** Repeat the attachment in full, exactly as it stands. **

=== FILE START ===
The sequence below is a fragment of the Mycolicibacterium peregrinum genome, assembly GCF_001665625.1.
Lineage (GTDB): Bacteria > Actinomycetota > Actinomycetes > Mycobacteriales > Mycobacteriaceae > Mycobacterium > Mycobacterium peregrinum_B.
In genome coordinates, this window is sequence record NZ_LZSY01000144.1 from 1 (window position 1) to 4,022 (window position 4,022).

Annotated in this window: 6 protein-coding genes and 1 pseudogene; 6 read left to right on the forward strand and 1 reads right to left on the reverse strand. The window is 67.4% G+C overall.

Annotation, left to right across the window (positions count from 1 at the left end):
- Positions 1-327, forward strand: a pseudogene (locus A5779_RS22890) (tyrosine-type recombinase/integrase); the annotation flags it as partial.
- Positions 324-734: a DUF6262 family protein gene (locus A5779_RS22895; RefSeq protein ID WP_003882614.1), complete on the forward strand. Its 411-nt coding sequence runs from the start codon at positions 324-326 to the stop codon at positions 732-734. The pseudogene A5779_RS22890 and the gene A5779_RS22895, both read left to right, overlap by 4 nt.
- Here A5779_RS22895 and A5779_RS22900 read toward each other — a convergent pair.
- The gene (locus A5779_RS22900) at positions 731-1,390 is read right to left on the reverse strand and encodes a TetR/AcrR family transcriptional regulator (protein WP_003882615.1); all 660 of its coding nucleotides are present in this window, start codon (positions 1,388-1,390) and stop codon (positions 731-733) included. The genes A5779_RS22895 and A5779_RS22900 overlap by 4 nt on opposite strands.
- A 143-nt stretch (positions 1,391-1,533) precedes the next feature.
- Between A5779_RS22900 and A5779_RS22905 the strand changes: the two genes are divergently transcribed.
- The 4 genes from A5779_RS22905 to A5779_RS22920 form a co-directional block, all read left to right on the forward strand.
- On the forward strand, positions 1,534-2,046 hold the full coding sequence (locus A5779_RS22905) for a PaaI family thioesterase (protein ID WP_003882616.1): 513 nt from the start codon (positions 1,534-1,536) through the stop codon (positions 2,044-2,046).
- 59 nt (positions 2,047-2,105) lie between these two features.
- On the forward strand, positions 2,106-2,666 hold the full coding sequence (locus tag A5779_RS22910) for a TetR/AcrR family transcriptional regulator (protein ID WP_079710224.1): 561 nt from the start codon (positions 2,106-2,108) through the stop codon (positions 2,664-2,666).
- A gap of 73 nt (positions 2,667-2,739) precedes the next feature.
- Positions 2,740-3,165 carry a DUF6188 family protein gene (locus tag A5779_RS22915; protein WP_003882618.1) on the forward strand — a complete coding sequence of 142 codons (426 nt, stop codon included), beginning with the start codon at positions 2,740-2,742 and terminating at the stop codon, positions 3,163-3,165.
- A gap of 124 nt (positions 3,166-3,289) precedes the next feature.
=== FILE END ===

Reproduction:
The sequence below is a fragment of the Mycolicibacterium peregrinum genome, assembly GCF_001665625.1.
Lineage (GTDB): Bacteria > Actinomycetota > Actinomycetes > Mycobacteriales > Mycobacteriaceae > Mycobacterium > Mycobacterium peregrinum_B.
In genome coordinates, this window is sequence record NZ_LZSY01000144.1 from 1 (window position 1) to 4,022 (window position 4,022).

Annotated in this window: 6 protein-coding genes and 1 pseudogene; 6 read left to right on the forward strand and 1 reads right to left on the reverse strand. The window is 67.4% G+C overall.

Annotation, left to right across the window (positions count from 1 at the left end):
- Positions 1-327, forward strand: a pseudogene (locus A5779_RS22890) (tyrosine-type recombinase/integrase); the annotation flags it as partial.
- Positions 324-734: a DUF6262 family protein gene (locus A5779_RS22895; RefSeq protein ID WP_003882614.1), complete on the forward strand. Its 411-nt coding sequence runs from the start codon at positions 324-326 to the stop codon at positions 732-734. The pseudogene A5779_RS22890 and the gene A5779_RS22895, both read left to right, overlap by 4 nt.
- Here A5779_RS22895 and A5779_RS22900 read toward each other — a convergent pair.
- The gene (locus A5779_RS22900) at positions 731-1,390 is read right to left on the reverse strand and encodes a TetR/AcrR family transcriptional regulator (protein WP_003882615.1); all 660 of its coding nucleotides are present in this window, start codon (positions 1,388-1,390) and stop codon (positions 731-733) included. The genes A5779_RS22895 and A5779_RS22900 overlap by 4 nt on opposite strands.
- A 143-nt stretch (positions 1,391-1,533) precedes the next feature.
- Between A5779_RS22900 and A5779_RS22905 the strand changes: the two genes are divergently transcribed.
- The 4 genes from A5779_RS22905 to A5779_RS22920 form a co-directional block, all read left to right on the forward strand.
- On the forward strand, positions 1,534-2,046 hold the full coding sequence (locus A5779_RS22905) for a PaaI family thioesterase (protein ID WP_003882616.1): 513 nt from the start codon (positions 1,534-1,536) through the stop codon (positions 2,044-2,046).
- 59 nt (positions 2,047-2,105) lie between these two features.
- On the forward strand, positions 2,106-2,666 hold the full coding sequence (locus tag A5779_RS22910) for a TetR/AcrR family transcriptional regulator (protein ID WP_079710224.1): 561 nt from the start codon (positions 2,106-2,108) through the stop codon (positions 2,664-2,666).
- A gap of 73 nt (positions 2,667-2,739) precedes the next feature.
- Positions 2,740-3,165 carry a DUF6188 family protein gene (locus tag A5779_RS22915; protein WP_003882618.1) on the forward strand — a complete coding sequence of 142 codons (426 nt, stop codon included), beginning with the start codon at positions 2,740-2,742 and terminating at the stop codon, positions 3,163-3,165.
- A gap of 124 nt (positions 3,166-3,289) precedes the next feature.